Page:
False Promises and the True Nature of Enlightenment by James Swartz

Enlightenment is not some that should be promised and many spiritual teachers seem to lead people astray. Instead, we must change our belief systems and enable ourselves to be fully conscious in the present.
This is a segement of james swartz talk at watkins books

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Science and Spiritual Practices: Reconnecting through direct experience – by Rupert Sheldrake (Author)

In this pioneering book Rupert Sheldrake shows how science helps validate seven practices on ù all religions are built, and which are part of our common human heritage:
* Meditation
* Gratitude
* Connecting with nature
* Relating to plants
* Rituals
* Singing and chanting
* Pilgrimage and holy places.

The effects of spiritual practices are now being investigated scientifically as never before, and many studies have shown that religious and spiritual practices generally make people happier and healthier. Rupert Sheldrake summarizes the latest scientific research on what happens when we take part in these practices, and suggests ways that readers can explore these fields for themselves.

For those who are religious, Science and Spiritual Practices will illuminate the evolutionary origins of their own traditions and give a new appreciation of their power. For the non-religious, this book will show how the core practices of spirituality are accessible to all, even if they do not subscribe to a religious belief system. This is a book for anyone who suspects that in the drive towards radical secularism, something valuable has been left behind. Rupert Sheldrake believes that by opening ourselves to the spiritual dimension we may find the strength to live more wholesome and fulfilling lives.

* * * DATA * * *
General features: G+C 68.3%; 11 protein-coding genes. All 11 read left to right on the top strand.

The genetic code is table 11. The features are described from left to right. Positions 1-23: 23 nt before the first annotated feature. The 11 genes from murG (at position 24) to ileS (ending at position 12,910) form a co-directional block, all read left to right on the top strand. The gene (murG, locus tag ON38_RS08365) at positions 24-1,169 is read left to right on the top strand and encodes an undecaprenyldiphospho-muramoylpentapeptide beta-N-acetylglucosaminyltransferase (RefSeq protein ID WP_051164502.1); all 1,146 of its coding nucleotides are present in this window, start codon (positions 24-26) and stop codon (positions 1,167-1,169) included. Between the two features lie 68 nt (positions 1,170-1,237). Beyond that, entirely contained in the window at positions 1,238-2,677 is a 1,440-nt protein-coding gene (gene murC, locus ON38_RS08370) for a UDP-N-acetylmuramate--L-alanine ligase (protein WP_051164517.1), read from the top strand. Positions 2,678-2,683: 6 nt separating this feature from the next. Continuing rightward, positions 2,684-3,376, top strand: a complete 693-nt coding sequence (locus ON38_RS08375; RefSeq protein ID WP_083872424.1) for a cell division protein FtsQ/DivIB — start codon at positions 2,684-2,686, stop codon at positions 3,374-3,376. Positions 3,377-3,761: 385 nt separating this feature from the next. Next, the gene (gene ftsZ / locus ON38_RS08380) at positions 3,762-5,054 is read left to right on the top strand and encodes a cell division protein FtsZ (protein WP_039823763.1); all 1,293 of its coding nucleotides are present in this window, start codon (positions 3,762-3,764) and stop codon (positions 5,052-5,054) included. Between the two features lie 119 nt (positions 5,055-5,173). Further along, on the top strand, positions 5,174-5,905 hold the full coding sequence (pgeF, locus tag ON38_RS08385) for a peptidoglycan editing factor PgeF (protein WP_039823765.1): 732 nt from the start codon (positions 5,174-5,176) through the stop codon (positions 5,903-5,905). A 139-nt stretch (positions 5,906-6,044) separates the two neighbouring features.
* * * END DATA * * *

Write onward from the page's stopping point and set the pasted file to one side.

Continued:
Dr Rupert Sheldrake is a biologist and author of more than eighty technical papers and ten books, including A New Science of Life. He was a Fellow of Clare College, Cambridge, where he was Director of Studies in cell biology, and was also a Research Fellow of the Royal Society. From 2005-2010 he was the Director of the Perrott-Warrick Project for research on unexplained human abilities, funded from Trinity College, Cambridge. He is currently a Fellow of the Institute of Noetic Sciences in California, and a Visiting Professor at the Graduate Institute in Connecticut. He is married, has two sons and lives in London. Follow Rupert on Twitter @RupertSheldrake. His web site is http://www.sheldrake.org

The effects of spiritual practices are now being investigated scientifically as never before, and many studies have shown that religious and spiritual practices generally make people happier and healthier.

Rupert Sheldrake summarizes the latest scientific research on what happens when we take part in these practices, and suggests ways that readers can explore these fields for themselves. For those who are religious, Science and Spiritual Practices will illuminate the evolutionary origins of their own traditions and give a new appreciation of their power. For the non-religious, this book will show how the core practices of spirituality are accessible to all, even if they do not subscribe to a religious belief system.

This is a book for anyone who suspects that in the drive towards radical secularism, something valuable has been left behind. Rupert Sheldrake believes that by opening ourselves to the spiritual dimension we may find the strength to live more wholesome and fulfilling lives.

How Can I Be Free of Emotional Pain? ~ Amoda Maa Jeevan


In this video – Amoda answers a question from the audience about how to resolve an old emotional wound that is felt as a tight knot of pain in the body.

Tara Talks: Guided Reflection on Inhabiting this Body

Published on Jun 6, 2018
Tara Talks: Guided Reflection on Inhabiting this Body

When we are not inhabiting our bodies, we are not experiencing our full aliveness. When pain arises, how much can you open to it and let it be as it is? Just like waves in the ocean, pain and unpleasant sensations are part of the larger space of our lived experience. Loving presence arises when we can say, “This belongs.”

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